Getting parents to partner with the school on the Milestones Assessments is a strategy Ivy Prep Kirkwood is using to help take the fear out of the exam for students. “Any level of uncertainty about an exam makes students nervous,” Shipmon said. “We are working with them a lot on test-taking skills.”
Georgia Department of Education officials are also working to alleviate anxiety over the Milestones through outreach. Presentations on the new exam can be found on state DOE’s website. State education officials said that the change in state exams was necessary to give parents a more realistic picture of their child’s academic performance and to make Georgia students more prepared for college and careers after graduation.
Each content area of the Milestones will include norm-referenced questions that will allow achievement data for Georgia kids to be compared against their peers in other states. A standardized test already tracking national data on student performance, the National Assessment of Educational Progress (NAEP), routinely reports that achievement scores for Georgia’s kids are significantly lower in some areas when national standards were used to evaluate them. For example, in 2013, only 34 percent of fourth graders were at or above proficiency in reading on the NAEP. Georgia’s CRCT, a state assessment, found that 93 percent of fourth graders met or exceeded standards in reading,State records show.
“We need to know that students are being prepared, not at a minimum-competency level, but with rigorous, relevant education to enter college the workforce or the military at a level that makes them competitive with students from other states,” John Barge, State Schools Superintendent said in a statement.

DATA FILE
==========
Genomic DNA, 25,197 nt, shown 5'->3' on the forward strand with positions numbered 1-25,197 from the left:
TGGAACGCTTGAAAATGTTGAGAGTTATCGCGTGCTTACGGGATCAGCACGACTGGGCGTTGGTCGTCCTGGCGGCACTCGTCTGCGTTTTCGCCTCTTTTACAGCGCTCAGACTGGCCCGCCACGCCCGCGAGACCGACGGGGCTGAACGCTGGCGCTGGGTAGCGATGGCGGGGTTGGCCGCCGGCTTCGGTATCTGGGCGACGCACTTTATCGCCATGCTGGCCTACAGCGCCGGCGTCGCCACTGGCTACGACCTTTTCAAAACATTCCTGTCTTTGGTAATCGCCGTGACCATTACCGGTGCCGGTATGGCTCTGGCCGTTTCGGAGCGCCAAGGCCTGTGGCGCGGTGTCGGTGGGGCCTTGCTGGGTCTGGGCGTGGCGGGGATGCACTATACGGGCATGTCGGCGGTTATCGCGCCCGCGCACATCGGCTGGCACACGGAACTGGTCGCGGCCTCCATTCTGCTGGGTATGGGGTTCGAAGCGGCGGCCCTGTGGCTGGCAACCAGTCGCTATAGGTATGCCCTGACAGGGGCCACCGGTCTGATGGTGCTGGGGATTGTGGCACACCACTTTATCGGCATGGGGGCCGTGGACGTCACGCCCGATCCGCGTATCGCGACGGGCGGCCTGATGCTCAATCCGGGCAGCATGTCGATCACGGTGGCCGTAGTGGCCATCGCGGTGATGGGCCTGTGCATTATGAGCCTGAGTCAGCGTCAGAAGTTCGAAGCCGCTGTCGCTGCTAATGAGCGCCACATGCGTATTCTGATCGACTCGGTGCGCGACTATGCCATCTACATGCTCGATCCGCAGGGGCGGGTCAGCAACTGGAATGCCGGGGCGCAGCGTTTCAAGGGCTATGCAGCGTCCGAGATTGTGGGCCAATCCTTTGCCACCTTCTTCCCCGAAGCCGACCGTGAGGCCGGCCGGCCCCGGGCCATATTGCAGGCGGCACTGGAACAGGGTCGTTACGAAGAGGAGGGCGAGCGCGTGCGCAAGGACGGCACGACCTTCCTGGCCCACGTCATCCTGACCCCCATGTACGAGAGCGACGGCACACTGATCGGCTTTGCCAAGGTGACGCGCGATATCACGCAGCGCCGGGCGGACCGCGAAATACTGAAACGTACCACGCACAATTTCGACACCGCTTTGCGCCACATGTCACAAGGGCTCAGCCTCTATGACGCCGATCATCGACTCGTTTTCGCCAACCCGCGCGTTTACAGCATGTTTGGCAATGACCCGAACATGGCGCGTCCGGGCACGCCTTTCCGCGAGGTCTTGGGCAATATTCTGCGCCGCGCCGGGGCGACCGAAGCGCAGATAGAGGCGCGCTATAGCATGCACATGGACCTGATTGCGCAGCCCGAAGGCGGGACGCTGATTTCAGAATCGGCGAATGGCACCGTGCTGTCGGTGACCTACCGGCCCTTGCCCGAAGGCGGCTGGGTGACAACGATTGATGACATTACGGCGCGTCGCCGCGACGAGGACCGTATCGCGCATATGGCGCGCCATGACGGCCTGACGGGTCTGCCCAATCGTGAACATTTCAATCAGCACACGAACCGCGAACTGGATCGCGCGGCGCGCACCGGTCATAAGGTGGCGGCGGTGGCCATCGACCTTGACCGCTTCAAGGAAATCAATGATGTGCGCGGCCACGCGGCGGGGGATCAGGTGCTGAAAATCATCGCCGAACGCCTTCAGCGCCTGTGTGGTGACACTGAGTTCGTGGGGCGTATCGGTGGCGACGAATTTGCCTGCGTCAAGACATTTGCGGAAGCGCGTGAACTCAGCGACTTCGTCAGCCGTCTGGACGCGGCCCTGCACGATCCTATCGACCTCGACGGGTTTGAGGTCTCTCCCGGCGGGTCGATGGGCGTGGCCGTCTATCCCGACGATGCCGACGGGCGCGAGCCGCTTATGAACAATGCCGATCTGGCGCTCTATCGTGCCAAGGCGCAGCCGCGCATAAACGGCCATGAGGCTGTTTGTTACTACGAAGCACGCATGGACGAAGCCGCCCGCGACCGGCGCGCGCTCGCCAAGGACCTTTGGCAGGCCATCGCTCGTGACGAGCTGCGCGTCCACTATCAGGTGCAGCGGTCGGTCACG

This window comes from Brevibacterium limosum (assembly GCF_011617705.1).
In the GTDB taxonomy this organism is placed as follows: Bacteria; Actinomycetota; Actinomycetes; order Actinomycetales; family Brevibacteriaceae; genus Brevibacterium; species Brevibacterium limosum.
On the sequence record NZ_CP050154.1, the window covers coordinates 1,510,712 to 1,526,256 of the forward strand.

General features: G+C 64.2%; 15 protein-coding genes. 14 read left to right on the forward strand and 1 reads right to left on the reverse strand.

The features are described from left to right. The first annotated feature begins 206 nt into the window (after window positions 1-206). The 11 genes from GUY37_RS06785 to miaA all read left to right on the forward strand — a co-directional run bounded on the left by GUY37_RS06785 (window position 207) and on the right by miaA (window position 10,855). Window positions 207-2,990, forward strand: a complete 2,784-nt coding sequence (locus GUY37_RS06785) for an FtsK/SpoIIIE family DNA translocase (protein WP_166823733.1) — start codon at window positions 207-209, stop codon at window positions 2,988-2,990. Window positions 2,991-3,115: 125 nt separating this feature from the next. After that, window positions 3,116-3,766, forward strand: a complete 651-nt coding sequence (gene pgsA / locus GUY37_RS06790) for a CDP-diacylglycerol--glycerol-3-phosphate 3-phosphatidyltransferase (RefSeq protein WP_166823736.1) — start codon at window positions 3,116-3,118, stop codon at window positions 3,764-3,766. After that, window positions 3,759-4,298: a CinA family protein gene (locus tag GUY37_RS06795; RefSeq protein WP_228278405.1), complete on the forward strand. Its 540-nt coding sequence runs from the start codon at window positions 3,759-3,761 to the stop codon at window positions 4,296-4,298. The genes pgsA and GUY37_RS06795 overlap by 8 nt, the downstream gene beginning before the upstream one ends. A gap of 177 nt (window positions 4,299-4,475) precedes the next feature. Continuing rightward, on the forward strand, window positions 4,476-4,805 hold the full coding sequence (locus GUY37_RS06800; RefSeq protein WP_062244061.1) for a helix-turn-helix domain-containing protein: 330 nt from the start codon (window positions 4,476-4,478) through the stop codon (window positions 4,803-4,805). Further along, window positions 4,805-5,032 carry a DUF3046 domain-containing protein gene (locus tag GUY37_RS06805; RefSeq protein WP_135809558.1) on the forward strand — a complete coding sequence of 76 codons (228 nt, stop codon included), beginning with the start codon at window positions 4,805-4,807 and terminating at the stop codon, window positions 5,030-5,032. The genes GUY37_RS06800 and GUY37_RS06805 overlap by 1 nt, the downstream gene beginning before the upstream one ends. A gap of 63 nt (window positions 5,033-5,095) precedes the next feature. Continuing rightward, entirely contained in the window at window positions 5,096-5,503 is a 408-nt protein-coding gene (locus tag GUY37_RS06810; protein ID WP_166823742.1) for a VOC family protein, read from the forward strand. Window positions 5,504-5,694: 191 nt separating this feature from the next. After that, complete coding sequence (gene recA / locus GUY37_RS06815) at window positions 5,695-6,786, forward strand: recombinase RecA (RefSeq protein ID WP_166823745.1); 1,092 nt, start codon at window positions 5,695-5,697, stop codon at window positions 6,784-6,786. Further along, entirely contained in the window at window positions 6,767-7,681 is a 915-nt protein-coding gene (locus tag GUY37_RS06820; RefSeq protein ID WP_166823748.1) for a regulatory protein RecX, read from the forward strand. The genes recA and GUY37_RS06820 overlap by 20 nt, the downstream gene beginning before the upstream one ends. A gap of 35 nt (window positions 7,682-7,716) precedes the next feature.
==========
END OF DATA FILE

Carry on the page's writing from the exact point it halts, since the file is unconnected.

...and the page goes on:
Barge added that the Milestones Assessments may cause a temporary dip in student test scores, but the change was necessary and represents an opportunity to recalibrate as a state and refocus on teaching and learning.
Officials with The National Center for Fair & Open Testing, however, disagree. They say standardized tests like the Georgia Milestones don’t go far enough to truly measure individual student learning through open-ended questions. What results, testing opponents say, is an exam that can be unfairly used to label schools and an education environment that teaches to the test and stresses out kids.
“The shift to a performance assessment that was promised by Common Core testing proponents did not come to fruition,” said Bob Schaeffer, national spokesman for FairTest. “These new tests are no better than the old exams. They are still largely multiple choice, and their results will continue to be misused in the same way by politicians in an attempt to make decisions about students, teachers and schools.”
What is your view on the Milestones exams? What is your charter school doing to help bolster scores despite the state’s predicted drop in student achievement on the Milestones? How are you making parents and students feel confident about the new exams?
D. Aileen Dodd is president of D. Aileen Dodd & Associates Media Services and media relations coordinator for Ivy Preparatory Academy
The views and opinions expressed on CharterConfidential are those of the authors and do not necessarily reflect the official policy or position of any agency.